Skip to content

By Chloe Yang, Dr. Robert Sege, and Dr. Dina Burstein. The art above is “Fireworks At Oak Bluffs,” scratchboard, by Sonia Lynn Sadler.

Only 154 years ago today, the last enslaved people in the United States were told they were free, two and a half years after the Emancipation Proclamation. On June 19, 1865, Major General Gordon Granger issued the following order in Galveston, Texas:

“The people of Texas are informed that, in accordance with a proclamation from the Executive of the United States, all slaves are free. This involves an absolute equality of personal rights and rights of property between former masters and slaves, and the connection heretofore existing between them becomes that between employer and hired labor.” –General Order Number 3

Although enslaved people were symbolically freed on Juneteenth, we are all still waiting for “absolute equality.” The recent police murders of Rayshard Brooks, George Floyd, Breonna Taylor, Tony McDade, and many others are only recent examples of systemic racism, entrenched in all sectors of our society. HOPE, along with Tufts University, will take this day for reflection, commitment, and action for racial justice. We pledge to maintain an anti-racist philosophy in our work, and we will continue to reflect and act beyond Juneteenth. Now and always, it is all of our responsibilities to hold ourselves and our institutions accountable, establish standards of relational-based practices with parents and families, and maintain a sense of urgency, as we seek to understand the root causes of and dismantle all forms of racism. Only then can we secure all children’s access to positive relationships, safe and equitable environments, and long, healthy lives.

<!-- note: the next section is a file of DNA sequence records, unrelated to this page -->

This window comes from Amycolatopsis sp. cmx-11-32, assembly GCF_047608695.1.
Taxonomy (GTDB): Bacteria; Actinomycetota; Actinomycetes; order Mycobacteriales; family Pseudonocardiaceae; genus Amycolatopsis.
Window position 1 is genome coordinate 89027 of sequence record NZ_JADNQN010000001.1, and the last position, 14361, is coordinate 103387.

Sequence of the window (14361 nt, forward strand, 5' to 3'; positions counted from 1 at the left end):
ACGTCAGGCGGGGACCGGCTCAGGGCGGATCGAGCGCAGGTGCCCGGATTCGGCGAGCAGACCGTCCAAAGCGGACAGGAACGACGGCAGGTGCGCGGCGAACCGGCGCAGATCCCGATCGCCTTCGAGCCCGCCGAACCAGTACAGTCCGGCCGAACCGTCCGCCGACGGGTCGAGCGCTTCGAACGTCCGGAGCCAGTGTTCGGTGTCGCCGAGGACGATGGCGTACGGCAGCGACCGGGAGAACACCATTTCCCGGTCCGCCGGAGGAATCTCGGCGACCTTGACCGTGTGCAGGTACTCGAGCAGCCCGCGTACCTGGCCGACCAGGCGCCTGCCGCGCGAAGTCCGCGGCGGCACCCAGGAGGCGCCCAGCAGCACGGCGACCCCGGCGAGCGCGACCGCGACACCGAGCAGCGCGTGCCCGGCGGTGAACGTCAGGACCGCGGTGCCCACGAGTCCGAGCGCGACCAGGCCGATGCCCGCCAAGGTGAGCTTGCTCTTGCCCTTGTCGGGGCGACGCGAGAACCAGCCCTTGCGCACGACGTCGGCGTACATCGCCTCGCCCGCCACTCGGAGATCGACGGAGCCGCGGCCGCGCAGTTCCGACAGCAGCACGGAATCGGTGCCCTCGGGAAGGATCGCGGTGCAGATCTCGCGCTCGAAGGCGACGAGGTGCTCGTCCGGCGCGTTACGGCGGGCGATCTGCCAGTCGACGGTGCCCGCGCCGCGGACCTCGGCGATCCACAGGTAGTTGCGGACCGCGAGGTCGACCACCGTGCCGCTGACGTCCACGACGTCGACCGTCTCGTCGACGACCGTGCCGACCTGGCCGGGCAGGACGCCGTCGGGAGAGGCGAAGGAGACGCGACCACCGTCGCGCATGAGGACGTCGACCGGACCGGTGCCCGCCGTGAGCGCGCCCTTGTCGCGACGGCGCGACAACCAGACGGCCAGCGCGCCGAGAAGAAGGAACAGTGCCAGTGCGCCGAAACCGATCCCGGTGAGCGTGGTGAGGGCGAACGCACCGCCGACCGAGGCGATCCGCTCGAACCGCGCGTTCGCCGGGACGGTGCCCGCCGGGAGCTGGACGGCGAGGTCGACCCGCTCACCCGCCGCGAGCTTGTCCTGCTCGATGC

For more writings on HOPE, health equity, and our solidarity with Black Lives Matter:

More information about Juneteenth:

Back To Top